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Computer Models in Structural Engineering

You gave your design idea or architectural plans to a structural engineer… what do they do with that?

Typically, an owner or architect will present a vision or design for a building to us at the conceptual stage. This usually takes the form of architectural drawings that show where spaces, walls, ceilings, and openings will be. These preliminary drawings allow us to lay out our preliminary framing and determine load paths. After a concept is agreed upon, we move into detailed design and drawing production. Here is where our drafting team starts creating drawings and our engineering team starts building our analytical models. The drafting team uses software like Revit to create a 3D model of the structure or AutoCAD to create a 2D set of drawings of the structure. Larger projects are especially suited to Revit due to the large degree of coordination between trades. We often utilize Building Information Modelling (BIM) to further improve communication and coordination between and within the consultant and construction teams.

Revit Model of Winston Park - Phase V in Kitchener, ON


While the Revit model is being built, the engineering team uses sophisticated software like ETABS, SAP, or RISA3D to create a simulated 3D analytical model of the structure. Computer models like these allow us to run complicated analyses using advanced methods that would otherwise take multiple engineers far longer to accomplish using hand computation. This not only speeds up the process, but it also reduces our carbon footprint (and the number of hand cramps we get)! These models contain symbolic representations of different elements, like walls, beams, and columns, which must be joined together with a high level of accuracy and precision. Errors can occur when elements are not joined correctly due to the software thinking the support for elements is different from reality (or entirely non-existent in some cases). This makes quality control and hand verification critical for any computer model. We apply properties and loads to the models to reflect what will be built and the requirements of the relevant building code, then we run, debug, review, and hand verify the models to ensure they are working as intended. Only once verification is complete can we rely on the results from the computer models.

ETABS Model of Winston Park - Phase V in Kitchener, ON


Once the model has been verified, we can design each element of the structure for the loads it experiences. There can be huge amounts of data output from these models, which oftentimes necessitates the use of in-program design modules, other software, or Excel spreadsheets to break down and analyze. The goal at this stage is to optimize each element and make them only as large, rigid, and strong as they need to be while keeping things like cost, waste, constructability, and coordination between trades at the front of our mind. For example, beam sizes may be chosen by taking things like the vertical shear force, bending moment, stiffness, and any geometric constraints and clearances into account. Shear walls are another type of common structural element with a multitude of design considerations, including designing for the lateral shear forces and bending moments, axial gravity forces, detailing of connections and openings, and satisfying ductility requirements. The outputs from the design process, like beam sizes or wall reinforcing, are then communicated to the drafting team to be input in our drawings for use in construction.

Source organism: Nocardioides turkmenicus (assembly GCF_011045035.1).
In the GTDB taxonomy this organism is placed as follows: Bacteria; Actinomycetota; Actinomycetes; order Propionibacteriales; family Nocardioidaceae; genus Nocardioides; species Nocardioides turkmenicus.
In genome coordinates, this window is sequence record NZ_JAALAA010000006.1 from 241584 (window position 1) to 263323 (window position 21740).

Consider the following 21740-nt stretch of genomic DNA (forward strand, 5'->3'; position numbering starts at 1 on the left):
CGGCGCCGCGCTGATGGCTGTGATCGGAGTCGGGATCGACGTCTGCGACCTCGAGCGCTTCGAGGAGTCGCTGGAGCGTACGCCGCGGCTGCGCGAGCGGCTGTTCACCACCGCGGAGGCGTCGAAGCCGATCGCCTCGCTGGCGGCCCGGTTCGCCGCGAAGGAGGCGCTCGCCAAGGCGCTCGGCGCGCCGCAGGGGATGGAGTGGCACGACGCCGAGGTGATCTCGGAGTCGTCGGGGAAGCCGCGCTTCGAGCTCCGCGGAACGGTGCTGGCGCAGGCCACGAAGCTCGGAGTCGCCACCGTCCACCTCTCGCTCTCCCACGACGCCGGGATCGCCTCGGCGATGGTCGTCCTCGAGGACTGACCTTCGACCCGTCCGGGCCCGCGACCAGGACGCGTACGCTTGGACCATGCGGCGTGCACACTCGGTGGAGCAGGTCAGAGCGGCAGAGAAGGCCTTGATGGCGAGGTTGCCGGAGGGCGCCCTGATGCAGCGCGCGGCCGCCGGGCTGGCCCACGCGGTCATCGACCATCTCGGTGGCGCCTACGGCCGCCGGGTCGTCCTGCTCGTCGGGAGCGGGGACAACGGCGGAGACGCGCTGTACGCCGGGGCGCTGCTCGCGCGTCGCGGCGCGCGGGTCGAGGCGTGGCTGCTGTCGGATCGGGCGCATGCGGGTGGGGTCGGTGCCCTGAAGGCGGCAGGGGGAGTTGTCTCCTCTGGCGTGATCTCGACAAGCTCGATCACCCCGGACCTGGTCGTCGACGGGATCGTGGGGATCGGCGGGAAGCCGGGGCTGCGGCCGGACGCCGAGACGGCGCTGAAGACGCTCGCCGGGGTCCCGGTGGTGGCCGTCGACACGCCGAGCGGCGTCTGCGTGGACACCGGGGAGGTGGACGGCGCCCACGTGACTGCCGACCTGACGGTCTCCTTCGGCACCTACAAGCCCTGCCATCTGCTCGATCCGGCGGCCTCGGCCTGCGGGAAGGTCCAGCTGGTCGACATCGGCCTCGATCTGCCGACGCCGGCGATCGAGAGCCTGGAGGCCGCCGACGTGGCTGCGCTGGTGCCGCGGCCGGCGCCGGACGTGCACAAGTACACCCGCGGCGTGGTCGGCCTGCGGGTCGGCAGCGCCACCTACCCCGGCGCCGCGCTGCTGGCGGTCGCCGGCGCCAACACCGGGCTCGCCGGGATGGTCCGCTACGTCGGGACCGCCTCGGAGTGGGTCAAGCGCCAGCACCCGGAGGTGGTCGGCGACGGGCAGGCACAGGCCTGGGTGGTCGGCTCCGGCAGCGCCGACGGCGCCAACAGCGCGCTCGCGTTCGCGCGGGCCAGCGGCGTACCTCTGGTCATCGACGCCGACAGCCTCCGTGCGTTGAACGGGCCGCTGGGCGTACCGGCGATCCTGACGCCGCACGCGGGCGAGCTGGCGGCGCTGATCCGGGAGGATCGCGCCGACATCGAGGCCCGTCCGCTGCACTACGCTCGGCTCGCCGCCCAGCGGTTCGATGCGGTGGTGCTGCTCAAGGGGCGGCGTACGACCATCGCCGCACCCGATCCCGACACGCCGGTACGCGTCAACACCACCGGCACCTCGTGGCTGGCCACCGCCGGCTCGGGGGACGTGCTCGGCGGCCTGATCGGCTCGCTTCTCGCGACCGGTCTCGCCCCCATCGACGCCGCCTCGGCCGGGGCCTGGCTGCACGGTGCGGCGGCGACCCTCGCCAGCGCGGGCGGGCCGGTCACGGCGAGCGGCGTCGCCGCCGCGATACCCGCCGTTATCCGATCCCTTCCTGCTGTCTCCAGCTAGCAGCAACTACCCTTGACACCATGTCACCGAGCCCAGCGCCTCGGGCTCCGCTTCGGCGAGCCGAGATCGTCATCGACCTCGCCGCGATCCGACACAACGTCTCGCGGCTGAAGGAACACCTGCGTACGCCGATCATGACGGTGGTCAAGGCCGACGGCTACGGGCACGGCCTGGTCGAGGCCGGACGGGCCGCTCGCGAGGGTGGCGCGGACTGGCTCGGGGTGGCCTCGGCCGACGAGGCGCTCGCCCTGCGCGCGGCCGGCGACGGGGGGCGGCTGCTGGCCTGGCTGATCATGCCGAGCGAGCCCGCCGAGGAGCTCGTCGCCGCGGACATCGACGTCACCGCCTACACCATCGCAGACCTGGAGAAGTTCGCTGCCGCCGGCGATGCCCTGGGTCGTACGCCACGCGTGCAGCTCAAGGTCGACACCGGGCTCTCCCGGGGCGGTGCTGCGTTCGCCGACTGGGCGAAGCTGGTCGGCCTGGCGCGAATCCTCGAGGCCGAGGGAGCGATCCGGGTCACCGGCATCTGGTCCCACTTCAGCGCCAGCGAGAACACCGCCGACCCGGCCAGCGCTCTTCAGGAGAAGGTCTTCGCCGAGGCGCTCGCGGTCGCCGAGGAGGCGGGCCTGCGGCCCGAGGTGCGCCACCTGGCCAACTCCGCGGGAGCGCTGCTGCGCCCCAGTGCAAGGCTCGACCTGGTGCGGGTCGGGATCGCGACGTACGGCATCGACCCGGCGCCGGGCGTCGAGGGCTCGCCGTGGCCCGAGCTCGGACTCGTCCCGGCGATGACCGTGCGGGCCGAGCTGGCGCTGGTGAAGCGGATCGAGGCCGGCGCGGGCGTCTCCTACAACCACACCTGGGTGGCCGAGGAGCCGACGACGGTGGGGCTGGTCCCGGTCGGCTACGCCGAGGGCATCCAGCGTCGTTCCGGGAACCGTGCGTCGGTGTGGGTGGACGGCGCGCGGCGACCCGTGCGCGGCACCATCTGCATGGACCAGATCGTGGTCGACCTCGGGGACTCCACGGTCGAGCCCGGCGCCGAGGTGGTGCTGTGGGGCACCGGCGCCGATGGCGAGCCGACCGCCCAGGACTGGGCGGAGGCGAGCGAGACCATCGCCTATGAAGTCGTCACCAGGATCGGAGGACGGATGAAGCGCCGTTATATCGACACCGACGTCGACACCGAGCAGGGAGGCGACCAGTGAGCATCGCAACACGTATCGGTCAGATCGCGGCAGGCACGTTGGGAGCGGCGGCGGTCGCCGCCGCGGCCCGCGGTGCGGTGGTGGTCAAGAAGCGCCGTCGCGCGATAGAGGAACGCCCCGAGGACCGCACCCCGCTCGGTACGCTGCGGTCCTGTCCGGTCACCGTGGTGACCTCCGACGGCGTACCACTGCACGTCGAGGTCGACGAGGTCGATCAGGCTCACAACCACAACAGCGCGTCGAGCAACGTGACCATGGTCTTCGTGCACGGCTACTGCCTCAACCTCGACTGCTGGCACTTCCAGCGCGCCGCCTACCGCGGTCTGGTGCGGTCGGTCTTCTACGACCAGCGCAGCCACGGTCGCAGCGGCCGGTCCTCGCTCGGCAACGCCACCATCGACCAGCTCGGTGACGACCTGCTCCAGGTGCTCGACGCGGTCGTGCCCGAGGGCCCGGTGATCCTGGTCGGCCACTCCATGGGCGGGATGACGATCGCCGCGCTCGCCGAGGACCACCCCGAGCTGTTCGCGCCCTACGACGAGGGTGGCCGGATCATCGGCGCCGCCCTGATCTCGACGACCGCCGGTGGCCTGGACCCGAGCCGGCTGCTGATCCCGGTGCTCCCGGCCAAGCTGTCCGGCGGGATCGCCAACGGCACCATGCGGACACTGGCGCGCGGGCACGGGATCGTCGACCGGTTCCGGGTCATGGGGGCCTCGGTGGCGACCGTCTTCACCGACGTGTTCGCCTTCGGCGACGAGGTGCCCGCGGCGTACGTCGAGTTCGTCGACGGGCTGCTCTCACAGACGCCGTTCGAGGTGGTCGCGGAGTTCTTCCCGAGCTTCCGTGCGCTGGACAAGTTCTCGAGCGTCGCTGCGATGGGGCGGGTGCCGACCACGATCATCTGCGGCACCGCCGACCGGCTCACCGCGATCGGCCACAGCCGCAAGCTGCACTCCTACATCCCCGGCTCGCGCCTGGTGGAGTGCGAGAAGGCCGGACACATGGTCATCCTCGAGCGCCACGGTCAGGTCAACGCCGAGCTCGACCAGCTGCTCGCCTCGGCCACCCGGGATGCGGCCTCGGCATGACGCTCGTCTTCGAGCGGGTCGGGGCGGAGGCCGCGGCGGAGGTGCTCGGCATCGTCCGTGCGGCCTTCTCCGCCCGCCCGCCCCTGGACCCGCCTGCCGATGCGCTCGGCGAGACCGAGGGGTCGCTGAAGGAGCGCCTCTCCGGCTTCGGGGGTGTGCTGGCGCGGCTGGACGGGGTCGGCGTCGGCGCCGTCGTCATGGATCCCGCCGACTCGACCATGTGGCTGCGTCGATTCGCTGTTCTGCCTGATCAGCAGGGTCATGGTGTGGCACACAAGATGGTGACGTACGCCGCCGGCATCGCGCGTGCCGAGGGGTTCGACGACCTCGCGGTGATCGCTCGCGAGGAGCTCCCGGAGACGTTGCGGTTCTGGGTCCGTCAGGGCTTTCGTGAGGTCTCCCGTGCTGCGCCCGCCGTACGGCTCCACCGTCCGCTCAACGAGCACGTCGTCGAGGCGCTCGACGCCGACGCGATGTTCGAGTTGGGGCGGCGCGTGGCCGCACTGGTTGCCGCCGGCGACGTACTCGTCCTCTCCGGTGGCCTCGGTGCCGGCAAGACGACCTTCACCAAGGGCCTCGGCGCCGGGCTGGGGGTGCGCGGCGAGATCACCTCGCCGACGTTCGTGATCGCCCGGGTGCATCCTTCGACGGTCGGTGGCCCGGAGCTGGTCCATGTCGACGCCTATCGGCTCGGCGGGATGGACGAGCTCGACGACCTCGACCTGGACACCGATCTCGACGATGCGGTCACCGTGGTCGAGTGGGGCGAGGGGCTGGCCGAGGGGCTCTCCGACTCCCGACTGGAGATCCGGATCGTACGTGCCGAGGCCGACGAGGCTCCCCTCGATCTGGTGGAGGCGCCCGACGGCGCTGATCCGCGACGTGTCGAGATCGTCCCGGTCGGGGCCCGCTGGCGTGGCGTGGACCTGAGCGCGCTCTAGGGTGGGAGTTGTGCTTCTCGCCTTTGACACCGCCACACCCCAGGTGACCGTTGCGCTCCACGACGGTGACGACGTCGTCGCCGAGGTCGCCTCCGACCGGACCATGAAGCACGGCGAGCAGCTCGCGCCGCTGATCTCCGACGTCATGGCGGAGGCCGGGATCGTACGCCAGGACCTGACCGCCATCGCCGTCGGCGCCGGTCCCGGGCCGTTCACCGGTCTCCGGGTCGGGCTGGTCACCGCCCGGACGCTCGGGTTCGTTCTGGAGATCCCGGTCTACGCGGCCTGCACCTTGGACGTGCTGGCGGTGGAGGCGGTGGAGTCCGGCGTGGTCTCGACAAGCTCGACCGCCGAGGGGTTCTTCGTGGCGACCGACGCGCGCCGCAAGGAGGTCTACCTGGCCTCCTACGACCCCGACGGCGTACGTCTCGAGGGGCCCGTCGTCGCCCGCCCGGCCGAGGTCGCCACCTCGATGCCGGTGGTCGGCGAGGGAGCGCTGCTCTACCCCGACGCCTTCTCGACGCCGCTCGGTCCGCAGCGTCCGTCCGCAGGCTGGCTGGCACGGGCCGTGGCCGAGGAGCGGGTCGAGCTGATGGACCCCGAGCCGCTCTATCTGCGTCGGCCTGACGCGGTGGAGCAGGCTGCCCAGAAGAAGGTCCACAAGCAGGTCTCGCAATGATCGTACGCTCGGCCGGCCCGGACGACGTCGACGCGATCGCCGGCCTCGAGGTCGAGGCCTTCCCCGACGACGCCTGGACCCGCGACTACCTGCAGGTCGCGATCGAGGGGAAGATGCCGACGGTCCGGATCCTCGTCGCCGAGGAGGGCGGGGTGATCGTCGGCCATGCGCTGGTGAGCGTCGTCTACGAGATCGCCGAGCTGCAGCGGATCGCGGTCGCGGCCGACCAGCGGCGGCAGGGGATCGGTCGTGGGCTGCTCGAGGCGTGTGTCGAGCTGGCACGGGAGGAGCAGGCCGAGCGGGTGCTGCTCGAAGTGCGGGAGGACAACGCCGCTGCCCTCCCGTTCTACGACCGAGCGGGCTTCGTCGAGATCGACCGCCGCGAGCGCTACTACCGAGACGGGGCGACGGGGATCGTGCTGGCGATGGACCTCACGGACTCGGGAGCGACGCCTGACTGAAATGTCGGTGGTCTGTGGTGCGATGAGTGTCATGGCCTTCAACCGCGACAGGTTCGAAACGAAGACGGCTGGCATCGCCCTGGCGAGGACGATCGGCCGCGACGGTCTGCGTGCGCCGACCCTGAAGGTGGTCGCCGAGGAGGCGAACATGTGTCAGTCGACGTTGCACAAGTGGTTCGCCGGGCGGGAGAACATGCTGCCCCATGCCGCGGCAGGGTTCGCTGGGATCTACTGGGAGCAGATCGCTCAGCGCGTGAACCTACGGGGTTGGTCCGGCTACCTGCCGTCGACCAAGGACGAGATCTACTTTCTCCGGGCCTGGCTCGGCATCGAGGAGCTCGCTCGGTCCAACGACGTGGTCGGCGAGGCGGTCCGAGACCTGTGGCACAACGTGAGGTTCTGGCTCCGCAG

Example shear force (left) and bending moment (right) diagrams used for design of walls in Winston park - Phase V


Once we have finished our design, construction administration starts. This involves tasks like shop drawing review and site inspections to ensure that the building is built per the contract documents, including our drawings and specifications. Calculations and sketches are still sometimes required during the CA stage to reflect evolving site conditions. This stage of the project is where we also get to see our projects actually rise out of the ground, which is one of the best feelings as an engineer.

Winston Park - Phase V in Kitchener, ON is currently under construction


The buildings that we inhabit are complex, beautiful things that involve the input and work of a whole team of people. Structural engineering is one component of the whole project, but it is one that involves extensive mathematical modelling, design calculations, and coordination of the design to ensure it is constructable and safe for occupants to enjoy for many years to come.


Winston Park - Phase V from Revit to ETABS to reality





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